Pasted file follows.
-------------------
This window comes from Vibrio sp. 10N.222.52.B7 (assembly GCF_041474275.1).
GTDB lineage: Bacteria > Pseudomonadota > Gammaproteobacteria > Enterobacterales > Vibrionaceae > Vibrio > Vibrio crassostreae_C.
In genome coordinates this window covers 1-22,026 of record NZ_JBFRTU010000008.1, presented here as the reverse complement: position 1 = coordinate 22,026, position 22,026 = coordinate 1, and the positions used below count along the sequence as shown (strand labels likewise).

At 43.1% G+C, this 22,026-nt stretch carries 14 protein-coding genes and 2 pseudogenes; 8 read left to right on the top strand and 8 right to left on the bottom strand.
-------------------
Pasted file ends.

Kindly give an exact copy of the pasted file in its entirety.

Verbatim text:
This window comes from Vibrio sp. 10N.222.52.B7 (assembly GCF_041474275.1).
GTDB lineage: Bacteria > Pseudomonadota > Gammaproteobacteria > Enterobacterales > Vibrionaceae > Vibrio > Vibrio crassostreae_C.
In genome coordinates this window covers 1-22,026 of record NZ_JBFRTU010000008.1, presented here as the reverse complement: position 1 = coordinate 22,026, position 22,026 = coordinate 1, and the positions used below count along the sequence as shown (strand labels likewise).

At 43.1% G+C, this 22,026-nt stretch carries 14 protein-coding genes and 2 pseudogenes; 8 read left to right on the top strand and 8 right to left on the bottom strand.